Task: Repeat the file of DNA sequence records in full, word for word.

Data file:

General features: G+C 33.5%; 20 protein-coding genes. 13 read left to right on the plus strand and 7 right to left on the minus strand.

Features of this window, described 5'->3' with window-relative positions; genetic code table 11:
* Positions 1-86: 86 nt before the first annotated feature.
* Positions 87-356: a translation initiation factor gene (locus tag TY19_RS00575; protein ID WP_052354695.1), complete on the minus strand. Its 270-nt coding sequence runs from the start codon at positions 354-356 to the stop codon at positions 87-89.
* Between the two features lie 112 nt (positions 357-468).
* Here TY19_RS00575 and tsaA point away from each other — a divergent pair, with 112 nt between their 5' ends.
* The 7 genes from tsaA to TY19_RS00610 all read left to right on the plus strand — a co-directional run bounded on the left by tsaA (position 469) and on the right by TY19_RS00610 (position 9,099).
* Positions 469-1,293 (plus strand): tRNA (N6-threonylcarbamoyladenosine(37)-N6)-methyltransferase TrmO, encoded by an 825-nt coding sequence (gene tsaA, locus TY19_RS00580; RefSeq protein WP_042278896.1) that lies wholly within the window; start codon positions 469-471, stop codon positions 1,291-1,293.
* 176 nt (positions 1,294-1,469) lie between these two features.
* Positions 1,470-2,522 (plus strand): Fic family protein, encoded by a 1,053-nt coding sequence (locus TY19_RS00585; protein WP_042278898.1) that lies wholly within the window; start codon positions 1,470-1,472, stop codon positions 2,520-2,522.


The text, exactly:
General features: G+C 33.5%; 20 protein-coding genes. 13 read left to right on the plus strand and 7 right to left on the minus strand.

Features of this window, described 5'->3' with window-relative positions; genetic code table 11:
* Positions 1-86: 86 nt before the first annotated feature.
* Positions 87-356: a translation initiation factor gene (locus tag TY19_RS00575; protein ID WP_052354695.1), complete on the minus strand. Its 270-nt coding sequence runs from the start codon at positions 354-356 to the stop codon at positions 87-89.
* Between the two features lie 112 nt (positions 357-468).
* Here TY19_RS00575 and tsaA point away from each other — a divergent pair, with 112 nt between their 5' ends.
* The 7 genes from tsaA to TY19_RS00610 all read left to right on the plus strand — a co-directional run bounded on the left by tsaA (position 469) and on the right by TY19_RS00610 (position 9,099).
* Positions 469-1,293 (plus strand): tRNA (N6-threonylcarbamoyladenosine(37)-N6)-methyltransferase TrmO, encoded by an 825-nt coding sequence (gene tsaA, locus TY19_RS00580; RefSeq protein WP_042278896.1) that lies wholly within the window; start codon positions 469-471, stop codon positions 1,291-1,293.
* 176 nt (positions 1,294-1,469) lie between these two features.
* Positions 1,470-2,522 (plus strand): Fic family protein, encoded by a 1,053-nt coding sequence (locus TY19_RS00585; protein WP_042278898.1) that lies wholly within the window; start codon positions 1,470-1,472, stop codon positions 2,520-2,522.